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Will Affirmative Action in College Admissions Become A Thing of the Past? Supreme Court May Decide. 

Will Affirmative Action in College Admissions Become A Thing of the Past? Supreme Court May Decide. 

Minorities in this country, specifically Black Americans, have suffered unthinkable injustices on the basis of race. The Supreme Court in the controversial 2003 case of Grutter v. Bollinger the Supreme Court held that using race as a factor in college admissions does not violate the Fourteenth Amendment’s equal protection clause. However, the Supreme Court did strike down the use of racial quotas in college admissions in Regents of the University of California v. Bakke, back in 1978. 

The current state of affirmative action for college admissions is that race can be used as a “soft plus factor” but strict racial quotas are prohibited. The opinion in Grutter made clear that affirmative action was not meant to last forever, rather it was supposed to be used for as long as it takes to reach equality among the races, and to reverse past injustices. Affirmative action was always meant to be a temporary solution. 

In recent years, affirmative action has come under scrutiny for harming Asian American students. Asian Americans are overrepresented in higher education, and as a result, college admissions in many schools cap the number of Asians admitted, resulting in an artificially low number of Asians.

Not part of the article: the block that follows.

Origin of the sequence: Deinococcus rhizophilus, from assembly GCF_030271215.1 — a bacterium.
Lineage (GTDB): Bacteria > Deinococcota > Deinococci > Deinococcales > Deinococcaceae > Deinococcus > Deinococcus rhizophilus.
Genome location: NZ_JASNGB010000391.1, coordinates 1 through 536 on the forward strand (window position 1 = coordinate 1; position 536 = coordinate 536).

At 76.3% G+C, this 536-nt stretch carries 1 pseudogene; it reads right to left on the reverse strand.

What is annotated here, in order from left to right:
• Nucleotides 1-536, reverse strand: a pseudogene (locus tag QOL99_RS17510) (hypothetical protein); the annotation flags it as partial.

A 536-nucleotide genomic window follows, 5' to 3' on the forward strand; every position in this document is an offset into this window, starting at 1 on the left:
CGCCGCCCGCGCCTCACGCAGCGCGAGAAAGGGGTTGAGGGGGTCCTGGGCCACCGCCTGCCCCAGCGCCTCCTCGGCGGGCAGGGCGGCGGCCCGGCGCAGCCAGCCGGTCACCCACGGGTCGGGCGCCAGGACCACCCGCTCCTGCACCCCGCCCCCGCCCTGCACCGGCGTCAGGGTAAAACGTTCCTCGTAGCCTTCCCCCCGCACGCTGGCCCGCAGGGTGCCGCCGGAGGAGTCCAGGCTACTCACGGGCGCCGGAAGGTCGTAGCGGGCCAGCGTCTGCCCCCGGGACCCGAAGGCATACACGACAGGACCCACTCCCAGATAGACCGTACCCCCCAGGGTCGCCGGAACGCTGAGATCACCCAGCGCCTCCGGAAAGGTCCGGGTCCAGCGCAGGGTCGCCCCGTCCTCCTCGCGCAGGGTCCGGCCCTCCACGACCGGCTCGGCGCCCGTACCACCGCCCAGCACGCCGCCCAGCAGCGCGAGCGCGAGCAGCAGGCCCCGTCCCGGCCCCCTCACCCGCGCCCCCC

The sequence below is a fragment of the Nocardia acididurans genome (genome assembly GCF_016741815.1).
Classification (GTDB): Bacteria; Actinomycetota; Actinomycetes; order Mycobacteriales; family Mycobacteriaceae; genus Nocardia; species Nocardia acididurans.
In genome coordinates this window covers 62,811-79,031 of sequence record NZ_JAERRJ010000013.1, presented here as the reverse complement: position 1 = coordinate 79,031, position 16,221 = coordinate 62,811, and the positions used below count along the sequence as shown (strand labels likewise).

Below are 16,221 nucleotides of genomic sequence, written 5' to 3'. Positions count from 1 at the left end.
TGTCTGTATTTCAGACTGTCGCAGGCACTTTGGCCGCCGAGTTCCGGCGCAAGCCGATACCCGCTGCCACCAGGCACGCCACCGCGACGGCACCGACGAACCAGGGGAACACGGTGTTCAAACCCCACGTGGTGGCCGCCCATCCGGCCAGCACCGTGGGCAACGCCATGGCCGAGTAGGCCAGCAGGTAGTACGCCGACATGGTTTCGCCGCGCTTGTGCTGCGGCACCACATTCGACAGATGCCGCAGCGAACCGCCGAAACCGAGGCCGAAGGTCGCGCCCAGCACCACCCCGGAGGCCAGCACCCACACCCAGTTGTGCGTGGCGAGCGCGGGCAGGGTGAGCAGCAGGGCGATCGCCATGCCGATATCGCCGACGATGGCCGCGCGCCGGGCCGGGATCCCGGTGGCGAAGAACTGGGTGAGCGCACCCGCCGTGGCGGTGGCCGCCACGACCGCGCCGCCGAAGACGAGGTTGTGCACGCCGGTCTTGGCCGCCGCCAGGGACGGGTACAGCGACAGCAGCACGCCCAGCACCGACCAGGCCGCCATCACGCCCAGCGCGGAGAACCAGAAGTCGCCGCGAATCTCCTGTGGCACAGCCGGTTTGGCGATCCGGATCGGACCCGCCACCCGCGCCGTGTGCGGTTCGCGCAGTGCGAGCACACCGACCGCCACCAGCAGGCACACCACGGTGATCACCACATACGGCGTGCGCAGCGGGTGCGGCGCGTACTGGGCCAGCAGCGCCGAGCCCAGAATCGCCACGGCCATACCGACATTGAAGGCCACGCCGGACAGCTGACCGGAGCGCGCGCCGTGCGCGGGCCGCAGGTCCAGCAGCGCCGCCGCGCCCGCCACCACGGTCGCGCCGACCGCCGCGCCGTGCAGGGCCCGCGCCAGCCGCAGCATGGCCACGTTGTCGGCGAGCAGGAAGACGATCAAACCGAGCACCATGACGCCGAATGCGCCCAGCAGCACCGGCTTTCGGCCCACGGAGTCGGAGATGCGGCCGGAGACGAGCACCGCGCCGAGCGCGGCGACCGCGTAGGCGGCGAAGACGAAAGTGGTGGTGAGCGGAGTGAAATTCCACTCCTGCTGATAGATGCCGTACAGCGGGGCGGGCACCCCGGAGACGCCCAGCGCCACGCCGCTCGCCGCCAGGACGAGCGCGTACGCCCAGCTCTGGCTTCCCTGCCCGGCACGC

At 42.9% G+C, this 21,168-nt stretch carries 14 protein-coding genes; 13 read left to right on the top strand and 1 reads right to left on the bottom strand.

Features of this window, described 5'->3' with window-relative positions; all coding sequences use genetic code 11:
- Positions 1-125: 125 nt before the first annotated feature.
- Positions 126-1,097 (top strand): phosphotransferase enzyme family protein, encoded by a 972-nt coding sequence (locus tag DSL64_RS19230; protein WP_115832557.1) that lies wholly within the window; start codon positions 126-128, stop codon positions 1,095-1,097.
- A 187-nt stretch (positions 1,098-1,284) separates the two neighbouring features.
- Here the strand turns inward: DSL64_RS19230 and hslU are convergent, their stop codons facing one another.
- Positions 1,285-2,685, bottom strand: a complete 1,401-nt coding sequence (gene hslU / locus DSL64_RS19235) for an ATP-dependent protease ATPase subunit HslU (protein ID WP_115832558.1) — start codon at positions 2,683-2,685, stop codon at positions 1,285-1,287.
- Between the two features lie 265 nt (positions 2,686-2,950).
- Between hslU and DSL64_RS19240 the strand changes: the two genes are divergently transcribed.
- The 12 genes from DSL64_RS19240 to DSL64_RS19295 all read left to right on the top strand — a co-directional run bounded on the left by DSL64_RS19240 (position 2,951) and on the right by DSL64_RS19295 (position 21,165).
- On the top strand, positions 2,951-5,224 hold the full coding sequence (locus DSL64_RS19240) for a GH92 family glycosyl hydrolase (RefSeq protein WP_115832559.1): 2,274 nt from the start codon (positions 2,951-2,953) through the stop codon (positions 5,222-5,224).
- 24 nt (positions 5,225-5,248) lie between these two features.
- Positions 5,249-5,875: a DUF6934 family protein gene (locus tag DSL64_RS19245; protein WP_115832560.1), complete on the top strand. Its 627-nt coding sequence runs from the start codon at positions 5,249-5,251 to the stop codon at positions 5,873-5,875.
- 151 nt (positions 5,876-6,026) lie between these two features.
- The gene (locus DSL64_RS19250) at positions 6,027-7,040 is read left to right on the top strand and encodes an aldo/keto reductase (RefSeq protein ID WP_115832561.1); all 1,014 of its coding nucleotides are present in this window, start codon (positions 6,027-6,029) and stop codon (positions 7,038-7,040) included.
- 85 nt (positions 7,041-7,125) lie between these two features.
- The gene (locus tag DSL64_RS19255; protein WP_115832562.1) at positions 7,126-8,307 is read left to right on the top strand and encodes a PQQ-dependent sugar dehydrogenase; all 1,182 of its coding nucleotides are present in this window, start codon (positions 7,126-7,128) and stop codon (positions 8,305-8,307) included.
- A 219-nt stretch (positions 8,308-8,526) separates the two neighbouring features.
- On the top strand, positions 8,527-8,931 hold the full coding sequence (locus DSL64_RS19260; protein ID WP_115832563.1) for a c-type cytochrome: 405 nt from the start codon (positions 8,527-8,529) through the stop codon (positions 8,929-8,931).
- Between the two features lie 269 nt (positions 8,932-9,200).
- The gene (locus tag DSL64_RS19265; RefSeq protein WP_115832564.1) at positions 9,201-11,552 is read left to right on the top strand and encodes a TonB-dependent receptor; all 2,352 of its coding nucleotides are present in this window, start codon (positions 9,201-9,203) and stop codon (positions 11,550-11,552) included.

Now, the conservative Supreme Court may have a chance to overrule Grutter and end affirmative action in higher education in the case of Students for Fair Admissions Inc. v. the University of North Carolina

What happened in the Students for Fair Admissions case? 

This case combines two cases, one from UNC and one from Harvard. UNC uses students’ race as a factor in its admissions and awards racial preferences to Black, Hispanic, and Native American students. Asian Americans are equated to white students are receive no preference. Online messages between admissions officers show the officers crudely referring to minority students as “brown” and read “ if its brown and about a 1300 SAT put them in for the merit/excel scholarship.” And “with these kids, I’m trying to at least give them a chance to compete even if the extracurriculars and essays are just average.” 

UNC has argued that there are no viable race-neutral alternatives that would allow it to achieve the educational benefits of diversity. Harvard also rejects the race-neutral alternative. 

The nonprofit organization Students for Fair Admissions argues that Grutter is contrary to the Supreme Court’s Fourteenth Amendment jurisprudence, as different treatment based on racial classifications is what the Fourteenth Amendment sought to prevent. 

Time will tell whether this case makes it to the Supreme Court. If the Supreme Court does take on this case, affirmative action will likely become a thing of the past. 

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